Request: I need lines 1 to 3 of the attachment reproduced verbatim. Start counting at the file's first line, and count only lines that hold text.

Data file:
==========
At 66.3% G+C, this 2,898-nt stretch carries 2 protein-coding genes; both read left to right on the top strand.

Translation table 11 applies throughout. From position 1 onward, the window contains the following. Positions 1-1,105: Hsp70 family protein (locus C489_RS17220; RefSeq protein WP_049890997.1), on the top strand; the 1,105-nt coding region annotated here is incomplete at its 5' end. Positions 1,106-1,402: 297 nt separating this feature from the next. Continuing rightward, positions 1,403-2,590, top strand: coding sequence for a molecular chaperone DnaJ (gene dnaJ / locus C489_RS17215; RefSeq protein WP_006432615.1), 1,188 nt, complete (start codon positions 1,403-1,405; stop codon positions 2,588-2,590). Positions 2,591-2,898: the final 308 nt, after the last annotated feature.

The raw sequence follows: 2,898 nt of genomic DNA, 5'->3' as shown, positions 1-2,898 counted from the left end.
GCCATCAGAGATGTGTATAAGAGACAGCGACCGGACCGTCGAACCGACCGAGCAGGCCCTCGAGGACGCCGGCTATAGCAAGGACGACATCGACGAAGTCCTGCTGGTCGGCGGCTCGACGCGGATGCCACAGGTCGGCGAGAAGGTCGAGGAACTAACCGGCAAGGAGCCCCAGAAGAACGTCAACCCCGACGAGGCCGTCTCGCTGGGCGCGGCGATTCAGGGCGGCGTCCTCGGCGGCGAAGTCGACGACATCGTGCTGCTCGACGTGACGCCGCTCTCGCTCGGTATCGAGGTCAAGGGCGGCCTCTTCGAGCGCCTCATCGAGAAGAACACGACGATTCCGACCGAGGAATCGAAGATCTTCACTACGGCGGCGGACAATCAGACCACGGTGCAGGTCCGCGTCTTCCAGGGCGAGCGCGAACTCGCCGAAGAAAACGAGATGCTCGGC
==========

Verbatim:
At 66.3% G+C, this 2,898-nt stretch carries 2 protein-coding genes; both read left to right on the top strand.

Translation table 11 applies throughout. From position 1 onward, the window contains the following. Positions 1-1,105: Hsp70 family protein (locus C489_RS17220; RefSeq protein WP_049890997.1), on the top strand; the 1,105-nt coding region annotated here is incomplete at its 5' end. Positions 1,106-1,402: 297 nt separating this feature from the next. Continuing rightward, positions 1,403-2,590, top strand: coding sequence for a molecular chaperone DnaJ (gene dnaJ / locus C489_RS17215; RefSeq protein WP_006432615.1), 1,188 nt, complete (start codon positions 1,403-1,405; stop codon positions 2,588-2,590). Positions 2,591-2,898: the final 308 nt, after the last annotated feature.

The raw sequence follows: 2,898 nt of genomic DNA, 5'->3' as shown, positions 1-2,898 counted from the left end.